Commenting on the announcement, Emirates chief commercial officer Adnan Kazim said: “Emirates welcomes the decision to add the UAE to the UK’s ‘amber list’ for international travel, reflecting the extensive steps that have been taken to mitigate the spread of the virus in the UK and UAE. Since the UK’s announcement last evening, we’ve seen a huge surge in queries from customers desperate to travel to see their families, planning their kids’ return for the new school term, as well as their postponed business or holiday travel. Emirates is reviewing our operations to various points in the UK and any service restart will be announced in the usual fashion.

“The UAE currently has one of the world’s most successful vaccination programmes – with over 79% of the population having received one dose and over 71% already fully vaccinated. Given the low numbers of coronavirus cases in the UAE, the extensive testing at Dubai International Airport, and the careful health and safety measures in place across the passenger journey, we hope to see the UAE moving to the ‘green’ list soon. We have been working closely with partners around the world, including IATA, to help passengers easily and securely manage their travel in line with any government requirements for Covid-19 testing or vaccine information and will continue to work with the UK government to safely resume travel.”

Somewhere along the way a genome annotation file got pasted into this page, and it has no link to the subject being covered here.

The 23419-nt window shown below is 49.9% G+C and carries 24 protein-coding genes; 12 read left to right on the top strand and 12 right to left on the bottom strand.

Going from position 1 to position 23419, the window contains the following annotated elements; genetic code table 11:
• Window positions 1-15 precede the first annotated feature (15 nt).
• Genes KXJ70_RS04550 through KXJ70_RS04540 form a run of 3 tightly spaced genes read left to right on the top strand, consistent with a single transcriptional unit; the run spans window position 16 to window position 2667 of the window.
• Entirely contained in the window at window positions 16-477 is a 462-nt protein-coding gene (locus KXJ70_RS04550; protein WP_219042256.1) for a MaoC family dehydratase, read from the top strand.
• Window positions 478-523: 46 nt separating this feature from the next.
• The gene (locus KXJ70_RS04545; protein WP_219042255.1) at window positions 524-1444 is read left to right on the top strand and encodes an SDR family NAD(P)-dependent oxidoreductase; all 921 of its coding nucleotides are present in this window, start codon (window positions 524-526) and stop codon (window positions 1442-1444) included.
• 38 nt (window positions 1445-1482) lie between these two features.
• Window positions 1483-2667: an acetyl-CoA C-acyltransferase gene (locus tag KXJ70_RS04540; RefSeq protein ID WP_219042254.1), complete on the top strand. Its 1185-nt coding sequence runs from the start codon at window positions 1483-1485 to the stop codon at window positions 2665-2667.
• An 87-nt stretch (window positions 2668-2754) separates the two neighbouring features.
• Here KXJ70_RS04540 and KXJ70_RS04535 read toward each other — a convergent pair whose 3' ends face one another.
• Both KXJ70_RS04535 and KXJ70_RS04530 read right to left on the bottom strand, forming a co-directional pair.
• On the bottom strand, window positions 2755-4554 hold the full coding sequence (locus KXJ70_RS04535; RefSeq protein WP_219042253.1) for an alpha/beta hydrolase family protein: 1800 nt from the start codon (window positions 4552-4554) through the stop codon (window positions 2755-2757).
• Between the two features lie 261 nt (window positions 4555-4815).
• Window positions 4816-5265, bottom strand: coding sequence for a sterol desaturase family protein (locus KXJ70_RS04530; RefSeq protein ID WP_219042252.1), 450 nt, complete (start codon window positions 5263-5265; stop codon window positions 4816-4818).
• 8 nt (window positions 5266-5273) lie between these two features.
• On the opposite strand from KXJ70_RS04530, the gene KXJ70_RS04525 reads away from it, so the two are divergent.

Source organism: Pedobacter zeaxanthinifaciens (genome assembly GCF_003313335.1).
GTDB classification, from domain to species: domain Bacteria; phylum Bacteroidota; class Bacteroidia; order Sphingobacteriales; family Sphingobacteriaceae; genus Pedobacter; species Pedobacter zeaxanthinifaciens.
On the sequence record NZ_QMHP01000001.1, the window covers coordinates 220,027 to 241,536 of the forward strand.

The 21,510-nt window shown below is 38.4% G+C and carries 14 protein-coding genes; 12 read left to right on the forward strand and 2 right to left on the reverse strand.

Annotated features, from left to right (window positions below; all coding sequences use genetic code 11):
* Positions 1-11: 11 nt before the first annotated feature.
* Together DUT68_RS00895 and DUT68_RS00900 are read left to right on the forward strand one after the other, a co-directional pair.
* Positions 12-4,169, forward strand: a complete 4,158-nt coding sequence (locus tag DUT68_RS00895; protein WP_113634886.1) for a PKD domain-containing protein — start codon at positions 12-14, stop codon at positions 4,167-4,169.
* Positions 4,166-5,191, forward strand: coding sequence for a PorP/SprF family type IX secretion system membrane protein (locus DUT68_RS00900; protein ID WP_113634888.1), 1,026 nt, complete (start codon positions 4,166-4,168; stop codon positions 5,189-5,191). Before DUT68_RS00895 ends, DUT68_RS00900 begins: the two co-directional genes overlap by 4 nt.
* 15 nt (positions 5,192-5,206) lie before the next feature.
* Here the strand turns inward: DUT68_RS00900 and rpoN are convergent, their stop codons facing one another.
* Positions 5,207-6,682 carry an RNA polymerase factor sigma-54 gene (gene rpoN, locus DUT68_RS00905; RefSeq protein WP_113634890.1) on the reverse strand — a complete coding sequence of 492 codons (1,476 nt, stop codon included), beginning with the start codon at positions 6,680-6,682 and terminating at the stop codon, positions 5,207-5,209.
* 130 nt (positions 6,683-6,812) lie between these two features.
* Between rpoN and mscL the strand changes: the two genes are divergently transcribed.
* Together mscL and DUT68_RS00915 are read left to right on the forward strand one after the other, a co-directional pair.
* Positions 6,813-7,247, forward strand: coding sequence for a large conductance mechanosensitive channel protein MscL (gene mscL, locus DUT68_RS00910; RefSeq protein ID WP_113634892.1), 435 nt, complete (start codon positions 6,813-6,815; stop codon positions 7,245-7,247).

Getting on the UK Green List 
Travellers arriving in the UK from a green list destination do not need to quarantine unless they test positive for Covid-19. The tourism industry is disappointed that the UK government hasn’t done more to support travel’s recovery, and getting on the green list in time for peak summer trading remains an unattainable goal for many destinations. The only destinations currently holding green list status are:

Antarctica/British Antarctic Territory
Antigua and Barbuda
British Indian Ocean Territory
Cayman Islands
Falkland Islands
Faroe Islands
Hong Kong
New Zealand
Ducie and Oeno Islands
South Georgia and South Sandwich Islands
St Helena
Ascension and Tristan da Cunha
Turks and Caicos Islands

(List as of August 2021)